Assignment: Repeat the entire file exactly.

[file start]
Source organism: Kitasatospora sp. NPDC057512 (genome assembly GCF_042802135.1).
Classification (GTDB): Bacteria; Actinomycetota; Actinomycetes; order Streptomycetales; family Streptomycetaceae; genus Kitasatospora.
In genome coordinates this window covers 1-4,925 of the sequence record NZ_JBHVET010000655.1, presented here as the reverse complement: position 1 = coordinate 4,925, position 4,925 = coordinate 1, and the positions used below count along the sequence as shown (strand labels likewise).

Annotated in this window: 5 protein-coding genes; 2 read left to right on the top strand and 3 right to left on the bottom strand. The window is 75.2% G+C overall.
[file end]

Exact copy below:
Source organism: Kitasatospora sp. NPDC057512 (genome assembly GCF_042802135.1).
Classification (GTDB): Bacteria; Actinomycetota; Actinomycetes; order Streptomycetales; family Streptomycetaceae; genus Kitasatospora.
In genome coordinates this window covers 1-4,925 of the sequence record NZ_JBHVET010000655.1, presented here as the reverse complement: position 1 = coordinate 4,925, position 4,925 = coordinate 1, and the positions used below count along the sequence as shown (strand labels likewise).

Annotated in this window: 5 protein-coding genes; 2 read left to right on the top strand and 3 right to left on the bottom strand. The window is 75.2% G+C overall.